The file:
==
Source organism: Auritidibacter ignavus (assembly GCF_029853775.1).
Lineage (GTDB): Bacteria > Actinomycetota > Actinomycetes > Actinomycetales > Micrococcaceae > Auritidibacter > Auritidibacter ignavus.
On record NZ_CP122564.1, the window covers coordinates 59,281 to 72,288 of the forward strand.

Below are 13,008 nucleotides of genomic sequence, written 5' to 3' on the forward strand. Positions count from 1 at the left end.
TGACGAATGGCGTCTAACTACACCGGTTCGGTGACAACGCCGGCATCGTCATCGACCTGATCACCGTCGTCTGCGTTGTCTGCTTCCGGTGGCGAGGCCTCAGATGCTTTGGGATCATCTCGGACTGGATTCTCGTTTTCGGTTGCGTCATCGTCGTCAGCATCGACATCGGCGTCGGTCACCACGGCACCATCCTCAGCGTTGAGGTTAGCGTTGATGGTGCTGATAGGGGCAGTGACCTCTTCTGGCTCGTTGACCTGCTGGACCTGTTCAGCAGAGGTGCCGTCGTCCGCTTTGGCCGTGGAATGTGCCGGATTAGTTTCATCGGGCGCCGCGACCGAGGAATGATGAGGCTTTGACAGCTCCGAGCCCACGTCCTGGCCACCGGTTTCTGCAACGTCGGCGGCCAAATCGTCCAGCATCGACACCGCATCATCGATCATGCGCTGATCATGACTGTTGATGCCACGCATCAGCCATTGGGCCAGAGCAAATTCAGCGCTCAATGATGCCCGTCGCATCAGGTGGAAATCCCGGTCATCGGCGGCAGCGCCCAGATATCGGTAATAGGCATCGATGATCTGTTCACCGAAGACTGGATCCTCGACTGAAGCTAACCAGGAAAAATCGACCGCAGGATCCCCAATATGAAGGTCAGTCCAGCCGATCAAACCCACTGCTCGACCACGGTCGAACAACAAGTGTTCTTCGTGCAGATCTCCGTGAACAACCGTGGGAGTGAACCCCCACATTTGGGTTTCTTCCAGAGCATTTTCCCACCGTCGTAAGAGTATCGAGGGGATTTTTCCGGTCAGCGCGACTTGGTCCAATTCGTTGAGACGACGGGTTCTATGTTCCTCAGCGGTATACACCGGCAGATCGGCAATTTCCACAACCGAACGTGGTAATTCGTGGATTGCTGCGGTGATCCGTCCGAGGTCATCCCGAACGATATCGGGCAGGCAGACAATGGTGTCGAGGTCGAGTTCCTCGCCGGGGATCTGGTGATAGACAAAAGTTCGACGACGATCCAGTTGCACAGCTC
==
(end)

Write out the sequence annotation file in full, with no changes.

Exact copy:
Source organism: Auritidibacter ignavus (assembly GCF_029853775.1).
Lineage (GTDB): Bacteria > Actinomycetota > Actinomycetes > Actinomycetales > Micrococcaceae > Auritidibacter > Auritidibacter ignavus.
On record NZ_CP122564.1, the window covers coordinates 59,281 to 72,288 of the forward strand.

Below are 13,008 nucleotides of genomic sequence, written 5' to 3' on the forward strand. Positions count from 1 at the left end.
TGACGAATGGCGTCTAACTACACCGGTTCGGTGACAACGCCGGCATCGTCATCGACCTGATCACCGTCGTCTGCGTTGTCTGCTTCCGGTGGCGAGGCCTCAGATGCTTTGGGATCATCTCGGACTGGATTCTCGTTTTCGGTTGCGTCATCGTCGTCAGCATCGACATCGGCGTCGGTCACCACGGCACCATCCTCAGCGTTGAGGTTAGCGTTGATGGTGCTGATAGGGGCAGTGACCTCTTCTGGCTCGTTGACCTGCTGGACCTGTTCAGCAGAGGTGCCGTCGTCCGCTTTGGCCGTGGAATGTGCCGGATTAGTTTCATCGGGCGCCGCGACCGAGGAATGATGAGGCTTTGACAGCTCCGAGCCCACGTCCTGGCCACCGGTTTCTGCAACGTCGGCGGCCAAATCGTCCAGCATCGACACCGCATCATCGATCATGCGCTGATCATGACTGTTGATGCCACGCATCAGCCATTGGGCCAGAGCAAATTCAGCGCTCAATGATGCCCGTCGCATCAGGTGGAAATCCCGGTCATCGGCGGCAGCGCCCAGATATCGGTAATAGGCATCGATGATCTGTTCACCGAAGACTGGATCCTCGACTGAAGCTAACCAGGAAAAATCGACCGCAGGATCCCCAATATGAAGGTCAGTCCAGCCGATCAAACCCACTGCTCGACCACGGTCGAACAACAAGTGTTCTTCGTGCAGATCTCCGTGAACAACCGTGGGAGTGAACCCCCACATTTGGGTTTCTTCCAGAGCATTTTCCCACCGTCGTAAGAGTATCGAGGGGATTTTTCCGGTCAGCGCGACTTGGTCCAATTCGTTGAGACGACGGGTTCTATGTTCCTCAGCGGTATACACCGGCAGATCGGCAATTTCCACAACCGAACGTGGTAATTCGTGGATTGCTGCGGTGATCCGTCCGAGGTCATCCCGAACGATATCGGGCAGGCAGACAATGGTGTCGAGGTCGAGTTCCTCGCCGGGGATCTGGTGATAGACAAAAGTTCGACGACGATCCAGTTGCACAGCTC